Tag Archives: The past is a foreign country

The Wisdom of the Cross

You show us a child, Jesus,
to show us how to live;
save us from our false ambitions and desires,
that we may receive the pure heart
which comes with true wisdom;
this we ask in your name. Amen.

Reading
Mark 9.30–37

 

The real surprise inherent to the narrative itself comes when Jesus takes a small child and tells the disciples that in receiving such a one they receive him—and through him they receive ‘the one who sent me’ (presumably, following the rule of faith, the Father). Given our domestication of Jesus, however, this often comes across to our congregation as another ‘cute’ story about Jesus and little children. — Nathan G Jennings, in Feasting on the Word, Year B Vol.4, Kindle ed’n, loc.3507

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Sometimes, a novel just has an absolute corker of a first line that makes you want to read more. One of the most famous first lines comes from Jane Austen in Pride and Prejudice:

It is a truth universally acknowledged, that a single man in possession of a good fortune, must be in want of a wife. — Jane Austen (1813)

Or this, from Neuromancer by William Gibson:

The sky above the port was the colour of television, tuned to a dead channel. — (1984)

I can see that colour! 

And what about

There was a boy called Eustace Clarence Scrubb, and he almost deserved it. — C. S. Lewis, The Voyage of the Dawn Treader (1952), one of the Narnia stories

There’s another first line which I love. It is very helpful to remember it when we read the scriptures:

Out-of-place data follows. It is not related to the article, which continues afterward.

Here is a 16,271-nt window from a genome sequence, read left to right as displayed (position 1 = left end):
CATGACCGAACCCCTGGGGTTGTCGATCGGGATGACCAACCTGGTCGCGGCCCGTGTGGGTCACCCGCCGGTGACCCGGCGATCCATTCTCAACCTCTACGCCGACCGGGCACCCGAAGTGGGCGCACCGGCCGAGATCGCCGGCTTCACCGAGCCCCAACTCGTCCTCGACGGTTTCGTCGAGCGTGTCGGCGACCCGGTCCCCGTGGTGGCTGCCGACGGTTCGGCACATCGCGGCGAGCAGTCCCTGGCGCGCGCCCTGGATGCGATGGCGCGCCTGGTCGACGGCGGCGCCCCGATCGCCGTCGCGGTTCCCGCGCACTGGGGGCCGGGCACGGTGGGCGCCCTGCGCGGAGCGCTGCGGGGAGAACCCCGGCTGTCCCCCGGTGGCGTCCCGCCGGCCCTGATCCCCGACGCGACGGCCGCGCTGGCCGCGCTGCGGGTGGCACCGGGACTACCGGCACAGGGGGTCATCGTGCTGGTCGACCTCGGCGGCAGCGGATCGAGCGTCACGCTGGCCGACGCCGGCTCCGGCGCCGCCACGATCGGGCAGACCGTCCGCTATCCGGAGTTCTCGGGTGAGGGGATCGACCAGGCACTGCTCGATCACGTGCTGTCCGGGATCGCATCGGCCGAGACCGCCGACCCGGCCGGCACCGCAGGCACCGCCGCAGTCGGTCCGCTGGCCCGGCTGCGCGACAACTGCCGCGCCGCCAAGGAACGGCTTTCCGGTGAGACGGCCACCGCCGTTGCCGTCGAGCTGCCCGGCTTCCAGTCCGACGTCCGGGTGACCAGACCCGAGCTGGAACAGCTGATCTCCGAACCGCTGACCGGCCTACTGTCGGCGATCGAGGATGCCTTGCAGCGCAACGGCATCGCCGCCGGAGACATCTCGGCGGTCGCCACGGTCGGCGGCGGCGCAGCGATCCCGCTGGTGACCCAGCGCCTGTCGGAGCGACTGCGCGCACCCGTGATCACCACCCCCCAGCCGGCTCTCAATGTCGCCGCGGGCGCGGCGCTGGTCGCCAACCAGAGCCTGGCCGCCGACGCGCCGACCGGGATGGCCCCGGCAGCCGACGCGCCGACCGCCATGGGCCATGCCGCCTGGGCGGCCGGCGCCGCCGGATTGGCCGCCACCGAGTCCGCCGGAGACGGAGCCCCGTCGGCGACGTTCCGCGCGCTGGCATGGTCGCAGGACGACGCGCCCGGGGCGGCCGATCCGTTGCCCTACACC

The past is a foreign country: they do things differently there.

That’s the first line of L.P. Hartley’s novel The Go-Between, published in 1953. 

‘The past is a foreign country: they do things differently there.’

Let’s keep that in mind as we turn to today’s Gospel story. In it, Jesus teaches the disciples that he is going to undergo something unimaginable: 

The Son of Man is now to be handed over into the power of men, and they will kill him; and three days after being killed he will rise again.

‘But,’ Mark says, ‘they did not understand what he said, and were afraid to ask.’

Even worse,

on the way they had been discussing which of them was the greatest.

Can you imagine? Jesus is telling them about his death; all the disciples can think about was which one of them was the best.

In the Gospel of Mark, the disciples really just don’t get it. And how can they? Jesus is turning everything they know upside down.

Look, he’s doing it again! Now, he says to the disciples

If anyone wants to be first, he must make himself last of all and servant of all.

Hang on, Jesus! The first is the one who wins the race, the one who becomes prime minister, the richest one, the one with the best car and the latest computer system. How can the last be first? How can a servant be number one?

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